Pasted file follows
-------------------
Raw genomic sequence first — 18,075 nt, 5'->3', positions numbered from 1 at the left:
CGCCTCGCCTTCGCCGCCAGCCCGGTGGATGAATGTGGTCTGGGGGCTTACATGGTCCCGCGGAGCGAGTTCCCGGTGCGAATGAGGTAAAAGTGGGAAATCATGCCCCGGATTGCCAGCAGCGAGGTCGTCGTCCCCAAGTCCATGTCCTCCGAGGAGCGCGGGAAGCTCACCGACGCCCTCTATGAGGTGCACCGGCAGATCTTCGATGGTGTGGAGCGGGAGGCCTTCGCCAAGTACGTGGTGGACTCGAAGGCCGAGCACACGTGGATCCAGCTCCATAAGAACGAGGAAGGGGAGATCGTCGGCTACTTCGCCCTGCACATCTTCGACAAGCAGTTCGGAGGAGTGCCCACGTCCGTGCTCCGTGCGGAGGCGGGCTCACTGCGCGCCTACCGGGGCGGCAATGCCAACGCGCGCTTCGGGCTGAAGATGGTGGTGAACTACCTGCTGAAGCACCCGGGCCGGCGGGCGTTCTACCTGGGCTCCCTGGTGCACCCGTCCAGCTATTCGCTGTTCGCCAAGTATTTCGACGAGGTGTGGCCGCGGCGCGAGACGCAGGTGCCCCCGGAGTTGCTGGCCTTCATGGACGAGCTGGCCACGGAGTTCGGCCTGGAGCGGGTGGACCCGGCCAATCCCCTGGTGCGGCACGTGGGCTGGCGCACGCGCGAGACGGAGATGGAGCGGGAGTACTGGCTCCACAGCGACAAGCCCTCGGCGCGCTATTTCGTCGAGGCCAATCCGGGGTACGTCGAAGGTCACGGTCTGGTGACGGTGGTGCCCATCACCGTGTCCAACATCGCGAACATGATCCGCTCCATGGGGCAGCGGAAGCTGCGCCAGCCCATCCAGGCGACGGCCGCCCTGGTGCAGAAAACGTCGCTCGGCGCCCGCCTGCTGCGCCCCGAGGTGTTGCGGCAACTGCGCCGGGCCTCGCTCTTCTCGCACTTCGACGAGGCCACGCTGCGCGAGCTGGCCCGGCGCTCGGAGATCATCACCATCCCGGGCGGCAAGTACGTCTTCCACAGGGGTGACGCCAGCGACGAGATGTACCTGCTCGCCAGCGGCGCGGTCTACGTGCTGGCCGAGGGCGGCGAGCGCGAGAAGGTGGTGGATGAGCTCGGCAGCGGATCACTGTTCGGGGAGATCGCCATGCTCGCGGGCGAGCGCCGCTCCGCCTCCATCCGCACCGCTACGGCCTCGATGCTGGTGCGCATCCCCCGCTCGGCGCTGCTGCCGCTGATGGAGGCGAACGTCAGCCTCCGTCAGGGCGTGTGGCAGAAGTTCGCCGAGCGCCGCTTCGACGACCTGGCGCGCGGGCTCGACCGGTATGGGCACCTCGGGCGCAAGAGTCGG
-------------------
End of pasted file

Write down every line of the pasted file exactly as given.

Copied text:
Raw genomic sequence first — 18,075 nt, 5'->3', positions numbered from 1 at the left:
CGCCTCGCCTTCGCCGCCAGCCCGGTGGATGAATGTGGTCTGGGGGCTTACATGGTCCCGCGGAGCGAGTTCCCGGTGCGAATGAGGTAAAAGTGGGAAATCATGCCCCGGATTGCCAGCAGCGAGGTCGTCGTCCCCAAGTCCATGTCCTCCGAGGAGCGCGGGAAGCTCACCGACGCCCTCTATGAGGTGCACCGGCAGATCTTCGATGGTGTGGAGCGGGAGGCCTTCGCCAAGTACGTGGTGGACTCGAAGGCCGAGCACACGTGGATCCAGCTCCATAAGAACGAGGAAGGGGAGATCGTCGGCTACTTCGCCCTGCACATCTTCGACAAGCAGTTCGGAGGAGTGCCCACGTCCGTGCTCCGTGCGGAGGCGGGCTCACTGCGCGCCTACCGGGGCGGCAATGCCAACGCGCGCTTCGGGCTGAAGATGGTGGTGAACTACCTGCTGAAGCACCCGGGCCGGCGGGCGTTCTACCTGGGCTCCCTGGTGCACCCGTCCAGCTATTCGCTGTTCGCCAAGTATTTCGACGAGGTGTGGCCGCGGCGCGAGACGCAGGTGCCCCCGGAGTTGCTGGCCTTCATGGACGAGCTGGCCACGGAGTTCGGCCTGGAGCGGGTGGACCCGGCCAATCCCCTGGTGCGGCACGTGGGCTGGCGCACGCGCGAGACGGAGATGGAGCGGGAGTACTGGCTCCACAGCGACAAGCCCTCGGCGCGCTATTTCGTCGAGGCCAATCCGGGGTACGTCGAAGGTCACGGTCTGGTGACGGTGGTGCCCATCACCGTGTCCAACATCGCGAACATGATCCGCTCCATGGGGCAGCGGAAGCTGCGCCAGCCCATCCAGGCGACGGCCGCCCTGGTGCAGAAAACGTCGCTCGGCGCCCGCCTGCTGCGCCCCGAGGTGTTGCGGCAACTGCGCCGGGCCTCGCTCTTCTCGCACTTCGACGAGGCCACGCTGCGCGAGCTGGCCCGGCGCTCGGAGATCATCACCATCCCGGGCGGCAAGTACGTCTTCCACAGGGGTGACGCCAGCGACGAGATGTACCTGCTCGCCAGCGGCGCGGTCTACGTGCTGGCCGAGGGCGGCGAGCGCGAGAAGGTGGTGGATGAGCTCGGCAGCGGATCACTGTTCGGGGAGATCGCCATGCTCGCGGGCGAGCGCCGCTCCGCCTCCATCCGCACCGCTACGGCCTCGATGCTGGTGCGCATCCCCCGCTCGGCGCTGCTGCCGCTGATGGAGGCGAACGTCAGCCTCCGTCAGGGCGTGTGGCAGAAGTTCGCCGAGCGCCGCTTCGACGACCTGGCGCGCGGGCTCGACCGGTATGGGCACCTCGGGCGCAAGAGTCGG